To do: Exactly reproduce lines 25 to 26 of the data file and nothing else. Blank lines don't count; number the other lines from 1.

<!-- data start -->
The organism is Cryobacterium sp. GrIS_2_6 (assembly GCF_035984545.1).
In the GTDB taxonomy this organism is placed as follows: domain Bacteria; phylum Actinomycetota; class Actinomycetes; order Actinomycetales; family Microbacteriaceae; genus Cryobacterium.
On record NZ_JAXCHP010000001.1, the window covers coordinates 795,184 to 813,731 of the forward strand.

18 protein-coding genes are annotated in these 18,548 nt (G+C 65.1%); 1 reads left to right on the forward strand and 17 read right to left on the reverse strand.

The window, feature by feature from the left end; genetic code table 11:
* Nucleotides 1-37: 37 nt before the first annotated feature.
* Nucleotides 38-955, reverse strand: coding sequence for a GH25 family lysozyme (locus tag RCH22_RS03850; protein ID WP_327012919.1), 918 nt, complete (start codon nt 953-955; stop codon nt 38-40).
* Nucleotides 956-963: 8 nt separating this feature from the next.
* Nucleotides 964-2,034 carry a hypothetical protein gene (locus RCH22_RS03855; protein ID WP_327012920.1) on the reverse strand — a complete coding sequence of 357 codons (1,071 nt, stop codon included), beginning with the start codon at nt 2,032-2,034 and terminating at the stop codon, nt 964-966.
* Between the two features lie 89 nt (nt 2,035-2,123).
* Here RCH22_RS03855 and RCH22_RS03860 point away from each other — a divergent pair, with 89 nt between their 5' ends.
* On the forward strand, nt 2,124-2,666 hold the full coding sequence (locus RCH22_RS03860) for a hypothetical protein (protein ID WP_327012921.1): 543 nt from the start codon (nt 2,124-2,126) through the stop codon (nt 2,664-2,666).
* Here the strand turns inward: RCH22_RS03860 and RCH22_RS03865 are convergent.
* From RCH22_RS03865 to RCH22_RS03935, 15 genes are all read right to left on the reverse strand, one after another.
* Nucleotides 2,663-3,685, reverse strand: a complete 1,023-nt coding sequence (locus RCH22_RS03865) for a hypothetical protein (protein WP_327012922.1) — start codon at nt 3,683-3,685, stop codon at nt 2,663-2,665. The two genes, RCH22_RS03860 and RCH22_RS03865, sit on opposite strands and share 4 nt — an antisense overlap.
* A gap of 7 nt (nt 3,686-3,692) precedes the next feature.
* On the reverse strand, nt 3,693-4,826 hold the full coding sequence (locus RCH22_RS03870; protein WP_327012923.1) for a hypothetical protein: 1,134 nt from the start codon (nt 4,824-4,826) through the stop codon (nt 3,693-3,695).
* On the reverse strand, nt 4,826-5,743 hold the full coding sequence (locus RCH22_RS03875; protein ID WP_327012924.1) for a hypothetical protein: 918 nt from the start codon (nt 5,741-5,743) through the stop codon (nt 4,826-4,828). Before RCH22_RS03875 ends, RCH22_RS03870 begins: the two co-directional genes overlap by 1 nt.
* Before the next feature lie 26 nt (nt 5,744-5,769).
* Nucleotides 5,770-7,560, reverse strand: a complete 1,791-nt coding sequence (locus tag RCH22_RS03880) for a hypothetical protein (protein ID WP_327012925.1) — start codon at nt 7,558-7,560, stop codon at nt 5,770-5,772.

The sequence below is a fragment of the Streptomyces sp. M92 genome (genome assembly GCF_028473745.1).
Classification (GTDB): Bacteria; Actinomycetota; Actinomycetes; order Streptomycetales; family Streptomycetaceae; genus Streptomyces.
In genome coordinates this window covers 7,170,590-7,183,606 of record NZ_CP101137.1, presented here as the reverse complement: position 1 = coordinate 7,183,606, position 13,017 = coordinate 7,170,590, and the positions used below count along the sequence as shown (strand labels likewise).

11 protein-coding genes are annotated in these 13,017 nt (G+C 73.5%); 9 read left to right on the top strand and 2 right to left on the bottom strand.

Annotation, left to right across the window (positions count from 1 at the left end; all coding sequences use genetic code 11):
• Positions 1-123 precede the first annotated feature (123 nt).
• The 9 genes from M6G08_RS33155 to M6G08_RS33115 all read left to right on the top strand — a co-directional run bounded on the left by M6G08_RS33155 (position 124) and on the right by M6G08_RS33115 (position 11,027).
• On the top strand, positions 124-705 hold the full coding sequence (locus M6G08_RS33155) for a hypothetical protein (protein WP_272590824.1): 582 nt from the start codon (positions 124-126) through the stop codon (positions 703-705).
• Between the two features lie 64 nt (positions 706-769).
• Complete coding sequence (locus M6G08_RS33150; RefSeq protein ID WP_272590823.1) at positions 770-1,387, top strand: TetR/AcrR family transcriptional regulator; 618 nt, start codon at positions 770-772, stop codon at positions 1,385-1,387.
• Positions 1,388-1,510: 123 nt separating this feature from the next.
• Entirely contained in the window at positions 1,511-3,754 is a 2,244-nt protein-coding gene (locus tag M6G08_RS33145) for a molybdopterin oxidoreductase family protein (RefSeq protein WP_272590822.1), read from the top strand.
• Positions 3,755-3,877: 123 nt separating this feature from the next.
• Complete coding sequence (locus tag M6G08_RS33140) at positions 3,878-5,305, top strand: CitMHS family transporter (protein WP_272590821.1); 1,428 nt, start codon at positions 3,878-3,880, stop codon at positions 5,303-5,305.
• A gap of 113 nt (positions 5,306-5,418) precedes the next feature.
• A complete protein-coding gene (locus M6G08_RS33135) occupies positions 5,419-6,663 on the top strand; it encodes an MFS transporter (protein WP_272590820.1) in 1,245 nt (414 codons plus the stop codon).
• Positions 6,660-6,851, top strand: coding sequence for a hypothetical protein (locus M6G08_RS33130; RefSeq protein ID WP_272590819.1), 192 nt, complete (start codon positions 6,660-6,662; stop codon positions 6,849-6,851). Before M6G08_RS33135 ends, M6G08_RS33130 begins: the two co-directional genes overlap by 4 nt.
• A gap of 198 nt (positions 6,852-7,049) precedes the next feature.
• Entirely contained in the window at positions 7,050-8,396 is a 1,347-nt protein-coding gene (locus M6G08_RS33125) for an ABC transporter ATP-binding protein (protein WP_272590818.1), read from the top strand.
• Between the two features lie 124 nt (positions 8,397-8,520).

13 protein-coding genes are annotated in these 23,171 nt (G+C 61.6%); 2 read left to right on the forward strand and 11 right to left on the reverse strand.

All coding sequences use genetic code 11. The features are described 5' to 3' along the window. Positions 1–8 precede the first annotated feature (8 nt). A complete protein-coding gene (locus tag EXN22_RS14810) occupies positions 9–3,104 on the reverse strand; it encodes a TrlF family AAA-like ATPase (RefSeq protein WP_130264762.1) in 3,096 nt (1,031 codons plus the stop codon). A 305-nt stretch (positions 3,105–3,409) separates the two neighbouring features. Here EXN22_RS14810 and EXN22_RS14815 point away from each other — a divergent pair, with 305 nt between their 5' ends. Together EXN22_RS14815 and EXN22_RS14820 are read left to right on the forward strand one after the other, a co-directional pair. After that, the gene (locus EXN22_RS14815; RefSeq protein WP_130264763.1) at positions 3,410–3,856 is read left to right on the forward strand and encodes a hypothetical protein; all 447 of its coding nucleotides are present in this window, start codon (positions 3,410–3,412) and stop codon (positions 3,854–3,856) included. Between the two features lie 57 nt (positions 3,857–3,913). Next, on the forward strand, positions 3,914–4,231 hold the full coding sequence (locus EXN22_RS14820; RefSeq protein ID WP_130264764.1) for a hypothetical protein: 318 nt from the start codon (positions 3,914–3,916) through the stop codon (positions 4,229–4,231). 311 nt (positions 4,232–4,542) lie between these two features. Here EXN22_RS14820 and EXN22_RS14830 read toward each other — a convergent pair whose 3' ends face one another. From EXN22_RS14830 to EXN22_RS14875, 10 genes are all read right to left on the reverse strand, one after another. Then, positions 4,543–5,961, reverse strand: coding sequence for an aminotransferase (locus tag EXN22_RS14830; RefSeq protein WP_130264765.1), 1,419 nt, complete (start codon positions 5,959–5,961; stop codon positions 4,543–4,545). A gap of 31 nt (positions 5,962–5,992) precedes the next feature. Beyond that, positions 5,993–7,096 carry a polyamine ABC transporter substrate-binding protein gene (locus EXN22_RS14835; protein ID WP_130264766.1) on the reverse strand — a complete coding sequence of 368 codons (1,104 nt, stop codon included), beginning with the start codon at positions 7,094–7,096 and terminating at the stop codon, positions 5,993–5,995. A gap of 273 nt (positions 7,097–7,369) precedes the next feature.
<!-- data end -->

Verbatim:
Annotation, left to right across the window (positions count from 1 at the left end; all coding sequences use genetic code 11):
• Positions 1-123 precede the first annotated feature (123 nt).